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Teaching Philosophy

August 1, 2015

You become a teacher, and lecturer. That said, this does not mean everyone who becomes a teacher at schools or lecturer at a post-secondary level would be able to accomplish that, because, truth be told, it requires humility and the willingness to confront some of your own psychosis, and deep-set fears, to be able to get into the skin of another, and that includes, your students. A psychologist friend once told me that psychologists have to go through professional counseling to be able to decompress from the daily demands of their job. I think this applies to teachers and lecturers too, unless, perhaps, they think, it is just a job like any other.

Each generation is different, and each has their quirks and peculiarities. The generation before likes to complain about the generation that comes after. I suspect that part of the complain stems from the discomfort of having a latter generation reflecting back to the generation before, the former’s worst traits. Truly, it is in teaching, I find myself coming face-to-face with all manner of students, who remind me of my contemporaries, and even of the much older adults I know.  It also reminded me of myself – as my students would point out, I had been a student myself (and that is true, since I only completed my full-time PhD last year) – of what had motivated me as an undergrad. I see microcosms of myself and of the people I knew, reflected in each 20-something, or late adolescent, I work with.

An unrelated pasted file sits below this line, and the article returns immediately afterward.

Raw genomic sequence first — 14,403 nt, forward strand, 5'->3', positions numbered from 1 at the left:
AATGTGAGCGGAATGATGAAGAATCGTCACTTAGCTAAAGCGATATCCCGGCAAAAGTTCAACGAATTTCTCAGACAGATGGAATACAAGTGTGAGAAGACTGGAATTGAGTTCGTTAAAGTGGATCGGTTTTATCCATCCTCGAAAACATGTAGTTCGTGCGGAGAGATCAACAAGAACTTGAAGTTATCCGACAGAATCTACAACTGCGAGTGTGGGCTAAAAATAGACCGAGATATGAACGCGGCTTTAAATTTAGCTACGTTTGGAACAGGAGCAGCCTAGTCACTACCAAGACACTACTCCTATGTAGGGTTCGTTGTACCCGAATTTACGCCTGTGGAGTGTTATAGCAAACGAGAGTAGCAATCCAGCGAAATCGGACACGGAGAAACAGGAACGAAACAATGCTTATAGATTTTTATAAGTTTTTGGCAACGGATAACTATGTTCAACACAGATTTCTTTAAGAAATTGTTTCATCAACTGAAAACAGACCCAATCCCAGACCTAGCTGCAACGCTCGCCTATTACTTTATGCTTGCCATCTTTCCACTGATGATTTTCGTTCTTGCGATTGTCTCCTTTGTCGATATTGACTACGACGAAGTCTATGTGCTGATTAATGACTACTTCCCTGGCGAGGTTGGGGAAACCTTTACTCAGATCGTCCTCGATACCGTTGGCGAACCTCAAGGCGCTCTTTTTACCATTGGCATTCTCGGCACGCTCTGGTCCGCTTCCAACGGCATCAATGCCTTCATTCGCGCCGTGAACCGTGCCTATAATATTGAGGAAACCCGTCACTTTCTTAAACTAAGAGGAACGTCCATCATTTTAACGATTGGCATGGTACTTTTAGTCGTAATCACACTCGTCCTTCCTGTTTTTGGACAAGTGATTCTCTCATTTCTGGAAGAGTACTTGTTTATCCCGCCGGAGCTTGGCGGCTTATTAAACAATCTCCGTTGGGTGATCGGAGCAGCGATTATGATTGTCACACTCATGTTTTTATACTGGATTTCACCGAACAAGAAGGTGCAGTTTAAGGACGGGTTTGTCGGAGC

I came into teaching, and into academics, after a very contentious relationship with it in my early adult years – as I’d mentioned in my previous post, when I was in industry, I met people who had a distaste for academics, and I was one of those people even if I was, at the same time, enamored with the world of ideas. I came to teaching because I was no model student (in fact, I will come out to say that I had misspent a part of my later adolescence and early adulthood, disenchanted with academics). I hated exams with such a passion by the time I graduated college that I originally gave up on the idea of graduate school, which I was considering because I love research, learning, and making discoveries. I took up the MA that took me down the path I am in today because of a dare and an experiment, a curiosity to know what it was like on the other side of a pond (as I had been a science student all the way through college). Were I to fail in my endeavor, it wouldn’t be something I have not experienced, but I would never know until I try.

I thought, maybe teaching would give me a chance to make some a difference in the lives of those who trust us with their money and education, and those who nobody would give a rat-ass about. But in the end, I realize it is just as much about my own healing and coming to understanding of the self as it is about making a gentle ripple in the pond. We learn and struggle through an education together.

P.S: From my vantage point and from the grapevine, I hear so much about mental health and learning disability issues affecting young adults in institutions of higher education in Malaysia not being  given sufficient attention. Oftentimes, a student’s lack of achievement is as much about their inability to cope/manage the issues they  face as it is about attitude/aptitude. From my limited experience, I have seen how even the ‘worst’ student can improve tremendously when challenged the right way, as long as they are not allowing poor attitude to get in the way.

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